Being brought up a Conservative Jew, Young understood that Judas was "the evil man 'responsible' for the crucifixion of Jesus Christ." 
 
Actors often consider <em>Variety</em> their Bible; this actor turned for research to the New Testament, which he had been unfamiliar with. "I read the entire New Testament front to back, all of the Gospels and all of the Lost Gospels I could get my hands on." 
 
His conclusion: "I don't think Judas was a traitor; I think he thought he was doing the right thing," turning in Jesus to the Romans because, as Judas tells Jesus at the outset: "You've started to believe/The things they say of you./You really do believe/ This talk of God is true./And all the good you've done/Will soon get swept away./You've begun to matter more/Than the things you say."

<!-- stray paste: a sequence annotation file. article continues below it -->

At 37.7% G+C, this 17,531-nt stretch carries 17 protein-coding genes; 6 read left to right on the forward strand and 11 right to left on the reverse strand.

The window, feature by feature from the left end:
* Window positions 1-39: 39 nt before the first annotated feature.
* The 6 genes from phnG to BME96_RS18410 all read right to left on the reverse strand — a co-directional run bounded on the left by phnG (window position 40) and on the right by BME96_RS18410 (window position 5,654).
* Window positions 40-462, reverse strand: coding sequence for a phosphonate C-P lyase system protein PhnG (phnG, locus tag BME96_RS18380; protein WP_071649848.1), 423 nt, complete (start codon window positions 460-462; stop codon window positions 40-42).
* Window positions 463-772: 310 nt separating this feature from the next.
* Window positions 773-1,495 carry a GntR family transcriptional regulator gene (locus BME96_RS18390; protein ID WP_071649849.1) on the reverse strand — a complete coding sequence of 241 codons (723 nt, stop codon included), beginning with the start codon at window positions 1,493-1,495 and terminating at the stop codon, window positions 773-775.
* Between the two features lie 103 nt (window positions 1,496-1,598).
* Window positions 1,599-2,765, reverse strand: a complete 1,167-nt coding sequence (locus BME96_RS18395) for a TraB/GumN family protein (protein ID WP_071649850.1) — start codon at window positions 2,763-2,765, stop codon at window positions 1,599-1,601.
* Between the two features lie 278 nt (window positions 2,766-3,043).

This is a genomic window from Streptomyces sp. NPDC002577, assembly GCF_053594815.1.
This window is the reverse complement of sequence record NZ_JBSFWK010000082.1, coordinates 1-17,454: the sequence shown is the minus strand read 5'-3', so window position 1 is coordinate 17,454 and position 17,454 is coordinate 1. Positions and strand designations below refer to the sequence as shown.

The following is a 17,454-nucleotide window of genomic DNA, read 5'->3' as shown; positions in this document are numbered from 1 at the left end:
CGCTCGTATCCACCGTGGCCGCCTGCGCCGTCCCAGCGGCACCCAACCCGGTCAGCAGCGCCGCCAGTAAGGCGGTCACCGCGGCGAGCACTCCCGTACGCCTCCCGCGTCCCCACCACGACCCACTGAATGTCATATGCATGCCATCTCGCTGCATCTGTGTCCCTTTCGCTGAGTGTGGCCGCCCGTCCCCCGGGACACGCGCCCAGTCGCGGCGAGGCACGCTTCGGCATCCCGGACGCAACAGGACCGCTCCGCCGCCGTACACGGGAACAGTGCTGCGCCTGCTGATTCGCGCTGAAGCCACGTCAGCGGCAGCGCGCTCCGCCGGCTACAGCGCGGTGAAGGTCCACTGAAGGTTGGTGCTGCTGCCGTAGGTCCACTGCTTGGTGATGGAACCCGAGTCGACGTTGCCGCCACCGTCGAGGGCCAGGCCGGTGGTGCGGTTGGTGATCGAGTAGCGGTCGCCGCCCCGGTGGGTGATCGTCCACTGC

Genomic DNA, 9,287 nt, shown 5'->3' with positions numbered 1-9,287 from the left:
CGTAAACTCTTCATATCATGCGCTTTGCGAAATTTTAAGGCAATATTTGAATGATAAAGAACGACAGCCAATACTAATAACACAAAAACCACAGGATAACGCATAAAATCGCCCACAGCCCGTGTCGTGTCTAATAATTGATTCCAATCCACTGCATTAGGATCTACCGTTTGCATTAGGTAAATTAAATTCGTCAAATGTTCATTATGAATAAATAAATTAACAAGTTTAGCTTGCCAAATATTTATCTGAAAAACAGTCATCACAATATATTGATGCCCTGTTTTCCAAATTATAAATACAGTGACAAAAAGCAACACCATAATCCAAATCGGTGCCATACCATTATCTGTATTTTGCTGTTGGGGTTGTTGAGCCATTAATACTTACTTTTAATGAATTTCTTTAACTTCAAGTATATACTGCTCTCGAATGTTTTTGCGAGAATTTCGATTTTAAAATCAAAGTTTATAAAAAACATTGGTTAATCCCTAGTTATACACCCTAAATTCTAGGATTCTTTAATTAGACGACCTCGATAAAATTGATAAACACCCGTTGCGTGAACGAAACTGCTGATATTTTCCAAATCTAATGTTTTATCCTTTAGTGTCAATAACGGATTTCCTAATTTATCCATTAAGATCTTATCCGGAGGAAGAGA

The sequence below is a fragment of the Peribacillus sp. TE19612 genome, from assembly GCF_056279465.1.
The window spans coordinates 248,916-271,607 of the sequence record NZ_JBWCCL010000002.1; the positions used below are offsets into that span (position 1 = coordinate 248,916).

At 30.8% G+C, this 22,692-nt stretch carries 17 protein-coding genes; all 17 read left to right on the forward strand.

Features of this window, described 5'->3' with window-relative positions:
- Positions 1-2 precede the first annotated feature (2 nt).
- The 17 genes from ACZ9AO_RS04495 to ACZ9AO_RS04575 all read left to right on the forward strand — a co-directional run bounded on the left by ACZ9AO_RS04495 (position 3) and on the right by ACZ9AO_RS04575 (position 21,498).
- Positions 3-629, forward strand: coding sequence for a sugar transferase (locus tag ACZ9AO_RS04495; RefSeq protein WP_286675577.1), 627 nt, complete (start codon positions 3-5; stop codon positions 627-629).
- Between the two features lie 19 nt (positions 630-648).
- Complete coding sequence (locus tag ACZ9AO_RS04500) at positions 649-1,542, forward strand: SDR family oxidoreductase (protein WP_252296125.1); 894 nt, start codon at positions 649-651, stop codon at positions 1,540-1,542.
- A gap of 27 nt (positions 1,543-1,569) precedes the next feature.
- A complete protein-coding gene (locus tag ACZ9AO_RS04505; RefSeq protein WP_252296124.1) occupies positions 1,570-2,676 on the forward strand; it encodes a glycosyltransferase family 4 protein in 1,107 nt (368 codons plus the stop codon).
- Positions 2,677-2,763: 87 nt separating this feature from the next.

Did money matter to Judas? "I believe the money" -- Judas accepting 30 pieces of silver for his treachery -- "had nothing to do with it. Judas was worried that the Romans would come down hard on the Jews if Jesus didn't stop his divine preaching." 
 
'Our people," says the Bucks County native son, reflecting on Jews and their lethal legacy, "had been enslaved, persecuted and killed throughout history at that point and I don't think Judas wanted that to happen again." 
 
But crossing up his friend led to dire results. "I don't think Judas had any idea that by turning Jesus in, he was condemning him to death." 
 
Was Young born to play the part -- knock wood? "When I sang along," he says of his childhood familiarity with the recording, "I would sing every role, but Judas was my favorite." 
 
Nothing could be bigger -- and brassier -- than the title number, which Young gets to belt in that graceful voice of his. 
 
Josh Young -- superstar? From Wallingford to the Great White Way -- it's a broad jump to Broadway: "It's a trip," says Young. 
 
"I feel like I'm where I'm supposed to be and I'm very happy." 
 
Not surprisingly, so are his parents. Russell and Judith always knew "he would go places," says his mom. It's all so elementary: "I got a call from his second-grade music teacher who had heard him sing and he told me, 'Your son has a gift.' "